Colonization Theme Icon
James’s father, Quey, returns from the Castle with a white man. He motions to James to... (full context)
Colonization Theme Icon
...to go because the Fantes have been allied to the British for so many years. James and Quey resolve to go anyway. (full context)
Heritage and Identity Theme Icon
Family and Progress Theme Icon
James holds a gun as he, Quey, and Nana Yaa ride through the forest in a... (full context)
Heritage and Identity Theme Icon
Colonization Theme Icon
Gender Stereotypes, Sexism, and Violence Theme Icon
...from his time in England. When they arrive, Nana Yaa goes immediately to bed, but James, Quey, and David sit and talk. Quey complains about Nana Yaa, and David states that... (full context)
Heritage and Identity Theme Icon
Family and Progress Theme Icon
David asks if James is going to marry soon, and Quey explains that he has chosen a wife for... (full context)
Family and Progress Theme Icon
James had known Amma all his life, and the older they got, the more she started... (full context)
Colonization Theme Icon
...that the British are going to abolish slavery. Quey shrugs and says that the year James was born, they told everyone in the Castle that the slave trade was abolished, but... (full context)
Colonization Theme Icon
The next morning, James, Nana Yaa, and Quey set out once again. They pass little towns and villages, where... (full context)
Racism, Slavery, and Systemic Oppression Theme Icon
Colonization Theme Icon
One girl (later revealed as Akosua) offers James her condolences, but does not shake his hand, saying that she will not shake the... (full context)
Family and Progress Theme Icon
Gender Stereotypes, Sexism, and Violence Theme Icon
The family lays Osei Bonsu to rest. James is supposed to leave in the next few days, but he is intent on finding... (full context)
Heritage and Identity Theme Icon
Racism, Slavery, and Systemic Oppression Theme Icon
Colonization Theme Icon
Family and Progress Theme Icon
James again asks Akosua why she would not shake his hand. She explains that when she... (full context)
Family and Progress Theme Icon
As James listens to Akosua speak, he finds himself incredibly attracted to her. He asks if she... (full context)
Heritage and Identity Theme Icon
Family and Progress Theme Icon
Thinking this, James remembers the phrase “nothing from nowhere,” and how Effia used to say it on nights... (full context)
Heritage and Identity Theme Icon
Gender Stereotypes, Sexism, and Violence Theme Icon
James grabs Akosua’s hand and says that he wants to marry her. She asks how she... (full context)
Gender Stereotypes, Sexism, and Violence Theme Icon
Three months after James’s wedding to Amma, they have still not consummated their marriage. James always makes up some... (full context)
Racism, Slavery, and Systemic Oppression Theme Icon
Amma tells James he should go to Mampanyin, the apothecary. He agrees to go the next day. His... (full context)
Heritage and Identity Theme Icon
Family and Progress Theme Icon
Mampanyin looks James over, saying that he cannot have a child because he does not want a child.... (full context)
Heritage and Identity Theme Icon
Colonization Theme Icon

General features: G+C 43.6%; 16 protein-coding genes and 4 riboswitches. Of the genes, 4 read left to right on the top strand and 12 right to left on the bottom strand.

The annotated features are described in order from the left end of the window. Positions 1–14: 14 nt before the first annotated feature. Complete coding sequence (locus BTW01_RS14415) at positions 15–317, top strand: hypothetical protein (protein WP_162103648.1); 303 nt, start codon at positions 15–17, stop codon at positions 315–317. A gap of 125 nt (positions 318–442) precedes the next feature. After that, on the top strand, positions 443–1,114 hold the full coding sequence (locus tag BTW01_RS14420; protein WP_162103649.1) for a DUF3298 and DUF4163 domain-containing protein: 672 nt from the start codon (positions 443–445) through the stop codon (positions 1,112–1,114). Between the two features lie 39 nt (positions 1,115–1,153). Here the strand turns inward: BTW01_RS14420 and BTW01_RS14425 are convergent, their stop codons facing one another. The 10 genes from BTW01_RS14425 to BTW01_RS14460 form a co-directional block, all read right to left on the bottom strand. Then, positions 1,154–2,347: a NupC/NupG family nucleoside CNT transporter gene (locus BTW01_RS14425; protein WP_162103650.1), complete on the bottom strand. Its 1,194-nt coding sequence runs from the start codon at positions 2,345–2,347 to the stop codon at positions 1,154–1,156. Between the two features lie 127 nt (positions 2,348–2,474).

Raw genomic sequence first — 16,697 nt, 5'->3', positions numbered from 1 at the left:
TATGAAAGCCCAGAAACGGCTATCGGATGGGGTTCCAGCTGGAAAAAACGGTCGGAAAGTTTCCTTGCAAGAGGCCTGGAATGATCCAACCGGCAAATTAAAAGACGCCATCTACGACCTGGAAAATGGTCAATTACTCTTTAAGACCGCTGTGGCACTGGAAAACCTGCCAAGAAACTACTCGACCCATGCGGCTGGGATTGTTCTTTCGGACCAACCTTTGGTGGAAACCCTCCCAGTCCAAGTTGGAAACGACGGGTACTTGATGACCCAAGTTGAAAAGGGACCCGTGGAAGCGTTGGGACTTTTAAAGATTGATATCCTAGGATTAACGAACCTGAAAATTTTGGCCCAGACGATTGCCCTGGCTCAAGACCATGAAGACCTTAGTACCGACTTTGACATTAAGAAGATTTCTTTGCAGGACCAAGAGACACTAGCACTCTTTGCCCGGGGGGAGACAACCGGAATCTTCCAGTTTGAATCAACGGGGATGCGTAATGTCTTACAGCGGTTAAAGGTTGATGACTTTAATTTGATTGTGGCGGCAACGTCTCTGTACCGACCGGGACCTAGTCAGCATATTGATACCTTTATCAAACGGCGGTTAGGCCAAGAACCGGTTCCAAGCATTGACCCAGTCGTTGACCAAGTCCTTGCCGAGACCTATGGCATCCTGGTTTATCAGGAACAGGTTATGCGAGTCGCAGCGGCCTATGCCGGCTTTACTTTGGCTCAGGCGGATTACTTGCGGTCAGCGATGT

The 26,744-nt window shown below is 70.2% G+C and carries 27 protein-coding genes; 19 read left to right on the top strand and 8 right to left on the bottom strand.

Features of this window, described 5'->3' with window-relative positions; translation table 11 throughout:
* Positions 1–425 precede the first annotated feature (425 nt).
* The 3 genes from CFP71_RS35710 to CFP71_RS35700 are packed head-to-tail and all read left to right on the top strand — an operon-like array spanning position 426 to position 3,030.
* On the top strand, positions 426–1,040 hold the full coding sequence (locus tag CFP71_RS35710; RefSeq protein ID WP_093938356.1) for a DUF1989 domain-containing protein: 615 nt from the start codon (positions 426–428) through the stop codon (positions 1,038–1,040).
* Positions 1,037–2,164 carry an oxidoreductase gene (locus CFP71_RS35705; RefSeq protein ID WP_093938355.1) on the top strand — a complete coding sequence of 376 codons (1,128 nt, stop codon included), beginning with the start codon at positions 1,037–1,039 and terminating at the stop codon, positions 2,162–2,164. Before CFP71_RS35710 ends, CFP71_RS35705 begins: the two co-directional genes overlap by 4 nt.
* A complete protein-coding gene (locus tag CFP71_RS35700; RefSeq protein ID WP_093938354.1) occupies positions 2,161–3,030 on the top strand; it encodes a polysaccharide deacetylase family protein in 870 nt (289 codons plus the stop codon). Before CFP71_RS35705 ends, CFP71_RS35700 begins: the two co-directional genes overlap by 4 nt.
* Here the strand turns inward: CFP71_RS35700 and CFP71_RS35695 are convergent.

Family and Progress Theme Icon
Back at home, Amma is waiting for James. He tells her that Mampanyin said she must be patient. For a week, James starts... (full context)
Heritage and Identity Theme Icon
Family and Progress Theme Icon
Gender Stereotypes, Sexism, and Violence Theme Icon
One night at dinner, Effia asks James what’s wrong. He tells her quietly that he wants to leave the village. She smiles... (full context)
Family and Progress Theme Icon
James helps a Scottish doctor treat soldiers in Efutu. One night, James hears the call of... (full context)
Heritage and Identity Theme Icon
Family and Progress Theme Icon
James wakes up in the bush of an unknown forest. His body aches. An Asante warrior... (full context)
Part 1: Abena
Family and Progress Theme Icon
Gender Stereotypes, Sexism, and Violence Theme Icon
...But none of the men in her village want to take a chance with “Unlucky’s” (James’s) daughter. Her father’s crops had never grown, and even her childhood best friend, Ohene Nyarko,... (full context)
Heritage and Identity Theme Icon
Racism, Slavery, and Systemic Oppression Theme Icon
Colonization Theme Icon
Abena brings the seeds to James, and announces that she would like to visit Kumasi. She says that she wants to... (full context)
Heritage and Identity Theme Icon
Family and Progress Theme Icon
...that they are not welcome in Kumasi because she had defied her parents to marry James, who had wanted to live a life for himself instead of a life chosen for... (full context)
Heritage and Identity Theme Icon
Family and Progress Theme Icon
...white man. Ohene spits, saying that they should stay out of Asante. Abena thinks about James, who had explained to the men in their village where the captured prisoners of war... (full context)
Family and Progress Theme Icon
As they rest, Abena thinks about when she was five and had been watering James’s farm. When the plants had died despite her best efforts, she had begun to cry... (full context)
Family and Progress Theme Icon
...The two make love quickly that day, and then Ohene leaves. Abena returns home, where James and Akosua barely talk to her. Abena knows she has shamed them, and their only... (full context)
Heritage and Identity Theme Icon
Abena resolves to leave. Before she goes, James gives her Effia’s black stone necklace. He tells her that his father had been a... (full context)